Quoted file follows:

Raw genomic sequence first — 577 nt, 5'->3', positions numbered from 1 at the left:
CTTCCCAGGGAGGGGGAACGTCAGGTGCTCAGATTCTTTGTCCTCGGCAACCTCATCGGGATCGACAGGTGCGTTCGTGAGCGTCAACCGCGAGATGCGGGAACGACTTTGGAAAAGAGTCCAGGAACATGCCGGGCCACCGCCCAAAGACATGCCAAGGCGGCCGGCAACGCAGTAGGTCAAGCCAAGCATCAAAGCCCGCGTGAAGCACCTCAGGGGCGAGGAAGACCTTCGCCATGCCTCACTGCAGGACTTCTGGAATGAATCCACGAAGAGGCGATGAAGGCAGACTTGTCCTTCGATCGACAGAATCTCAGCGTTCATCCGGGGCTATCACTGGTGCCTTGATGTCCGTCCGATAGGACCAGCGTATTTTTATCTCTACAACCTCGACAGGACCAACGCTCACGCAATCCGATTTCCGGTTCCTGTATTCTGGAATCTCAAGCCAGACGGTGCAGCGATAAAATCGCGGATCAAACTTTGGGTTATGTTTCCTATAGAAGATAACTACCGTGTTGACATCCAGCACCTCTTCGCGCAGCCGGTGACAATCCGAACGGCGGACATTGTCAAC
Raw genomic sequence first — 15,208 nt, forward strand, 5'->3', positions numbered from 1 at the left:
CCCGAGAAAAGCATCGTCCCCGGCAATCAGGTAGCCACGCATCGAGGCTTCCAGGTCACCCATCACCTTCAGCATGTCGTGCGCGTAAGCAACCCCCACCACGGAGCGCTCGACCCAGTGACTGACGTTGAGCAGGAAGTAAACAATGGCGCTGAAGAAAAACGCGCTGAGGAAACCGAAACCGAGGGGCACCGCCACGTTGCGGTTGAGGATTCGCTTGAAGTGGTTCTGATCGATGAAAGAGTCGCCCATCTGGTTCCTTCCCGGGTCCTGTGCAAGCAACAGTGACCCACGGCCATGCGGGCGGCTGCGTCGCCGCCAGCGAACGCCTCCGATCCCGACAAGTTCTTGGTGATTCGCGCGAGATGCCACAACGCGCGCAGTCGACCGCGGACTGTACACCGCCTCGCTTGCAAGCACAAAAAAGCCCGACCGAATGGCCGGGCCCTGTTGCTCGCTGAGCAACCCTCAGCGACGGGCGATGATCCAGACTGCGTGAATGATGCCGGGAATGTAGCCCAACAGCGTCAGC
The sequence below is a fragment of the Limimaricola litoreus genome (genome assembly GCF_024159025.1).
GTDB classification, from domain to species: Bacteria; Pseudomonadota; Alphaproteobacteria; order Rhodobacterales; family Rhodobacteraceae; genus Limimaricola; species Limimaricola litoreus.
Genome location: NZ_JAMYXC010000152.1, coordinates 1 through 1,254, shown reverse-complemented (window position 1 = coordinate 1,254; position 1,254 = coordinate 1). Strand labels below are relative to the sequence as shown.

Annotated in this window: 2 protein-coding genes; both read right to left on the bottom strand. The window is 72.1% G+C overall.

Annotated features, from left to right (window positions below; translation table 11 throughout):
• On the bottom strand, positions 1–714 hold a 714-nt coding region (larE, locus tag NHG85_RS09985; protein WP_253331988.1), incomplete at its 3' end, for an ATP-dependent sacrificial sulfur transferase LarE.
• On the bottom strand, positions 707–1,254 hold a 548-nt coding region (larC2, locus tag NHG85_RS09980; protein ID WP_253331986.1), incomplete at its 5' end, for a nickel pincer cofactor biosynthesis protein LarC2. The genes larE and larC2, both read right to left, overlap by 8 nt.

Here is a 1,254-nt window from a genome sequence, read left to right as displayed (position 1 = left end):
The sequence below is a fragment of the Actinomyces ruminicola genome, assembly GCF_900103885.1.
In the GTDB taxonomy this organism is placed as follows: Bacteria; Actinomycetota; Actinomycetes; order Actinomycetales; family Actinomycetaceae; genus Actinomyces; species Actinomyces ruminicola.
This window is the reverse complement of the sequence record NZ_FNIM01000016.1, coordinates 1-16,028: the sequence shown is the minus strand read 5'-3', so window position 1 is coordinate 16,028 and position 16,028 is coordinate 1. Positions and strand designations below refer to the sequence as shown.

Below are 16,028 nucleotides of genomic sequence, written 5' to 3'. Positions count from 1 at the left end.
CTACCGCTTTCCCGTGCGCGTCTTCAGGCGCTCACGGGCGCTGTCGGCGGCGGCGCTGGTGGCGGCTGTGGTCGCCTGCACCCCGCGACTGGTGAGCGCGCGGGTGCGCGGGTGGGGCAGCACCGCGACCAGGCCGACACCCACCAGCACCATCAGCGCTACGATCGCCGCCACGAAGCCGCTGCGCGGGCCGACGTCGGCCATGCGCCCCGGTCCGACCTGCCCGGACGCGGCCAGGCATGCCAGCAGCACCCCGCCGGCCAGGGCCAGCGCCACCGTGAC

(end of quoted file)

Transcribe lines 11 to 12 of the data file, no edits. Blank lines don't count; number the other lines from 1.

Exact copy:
• On the bottom strand, positions 707–1,254 hold a 548-nt coding region (larC2, locus tag NHG85_RS09980; protein ID WP_253331986.1), incomplete at its 5' end, for a nickel pincer cofactor biosynthesis protein LarC2. The genes larE and larC2, both read right to left, overlap by 8 nt.

Here is a 1,254-nt window from a genome sequence, read left to right as displayed (position 1 = left end):